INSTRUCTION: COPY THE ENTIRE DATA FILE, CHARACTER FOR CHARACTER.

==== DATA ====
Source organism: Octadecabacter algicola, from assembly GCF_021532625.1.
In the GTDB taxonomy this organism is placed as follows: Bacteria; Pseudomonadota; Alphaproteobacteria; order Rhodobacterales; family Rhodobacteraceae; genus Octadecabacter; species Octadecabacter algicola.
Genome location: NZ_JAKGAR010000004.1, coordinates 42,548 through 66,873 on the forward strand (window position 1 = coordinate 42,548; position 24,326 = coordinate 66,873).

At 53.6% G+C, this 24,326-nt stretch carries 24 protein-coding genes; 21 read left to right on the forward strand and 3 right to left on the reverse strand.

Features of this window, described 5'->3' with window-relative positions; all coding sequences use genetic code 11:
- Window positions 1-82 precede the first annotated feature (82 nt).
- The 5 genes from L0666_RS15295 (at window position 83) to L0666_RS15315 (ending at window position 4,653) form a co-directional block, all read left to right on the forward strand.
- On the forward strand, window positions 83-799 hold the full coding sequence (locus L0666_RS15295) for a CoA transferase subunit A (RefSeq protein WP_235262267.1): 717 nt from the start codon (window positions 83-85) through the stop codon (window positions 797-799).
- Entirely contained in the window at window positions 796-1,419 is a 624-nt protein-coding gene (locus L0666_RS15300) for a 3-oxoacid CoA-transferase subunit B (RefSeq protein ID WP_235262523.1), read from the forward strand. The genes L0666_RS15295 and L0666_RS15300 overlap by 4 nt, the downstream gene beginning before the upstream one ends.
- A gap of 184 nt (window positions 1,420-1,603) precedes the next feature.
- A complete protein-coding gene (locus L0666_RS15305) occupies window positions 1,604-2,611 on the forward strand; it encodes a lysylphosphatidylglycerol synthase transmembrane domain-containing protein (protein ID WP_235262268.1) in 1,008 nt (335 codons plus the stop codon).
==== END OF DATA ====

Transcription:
Source organism: Octadecabacter algicola, from assembly GCF_021532625.1.
In the GTDB taxonomy this organism is placed as follows: Bacteria; Pseudomonadota; Alphaproteobacteria; order Rhodobacterales; family Rhodobacteraceae; genus Octadecabacter; species Octadecabacter algicola.
Genome location: NZ_JAKGAR010000004.1, coordinates 42,548 through 66,873 on the forward strand (window position 1 = coordinate 42,548; position 24,326 = coordinate 66,873).

At 53.6% G+C, this 24,326-nt stretch carries 24 protein-coding genes; 21 read left to right on the forward strand and 3 right to left on the reverse strand.

Features of this window, described 5'->3' with window-relative positions; all coding sequences use genetic code 11:
- Window positions 1-82 precede the first annotated feature (82 nt).
- The 5 genes from L0666_RS15295 (at window position 83) to L0666_RS15315 (ending at window position 4,653) form a co-directional block, all read left to right on the forward strand.
- On the forward strand, window positions 83-799 hold the full coding sequence (locus L0666_RS15295) for a CoA transferase subunit A (RefSeq protein WP_235262267.1): 717 nt from the start codon (window positions 83-85) through the stop codon (window positions 797-799).
- Entirely contained in the window at window positions 796-1,419 is a 624-nt protein-coding gene (locus L0666_RS15300) for a 3-oxoacid CoA-transferase subunit B (RefSeq protein ID WP_235262523.1), read from the forward strand. The genes L0666_RS15295 and L0666_RS15300 overlap by 4 nt, the downstream gene beginning before the upstream one ends.
- A gap of 184 nt (window positions 1,420-1,603) precedes the next feature.
- A complete protein-coding gene (locus L0666_RS15305) occupies window positions 1,604-2,611 on the forward strand; it encodes a lysylphosphatidylglycerol synthase transmembrane domain-containing protein (protein ID WP_235262268.1) in 1,008 nt (335 codons plus the stop codon).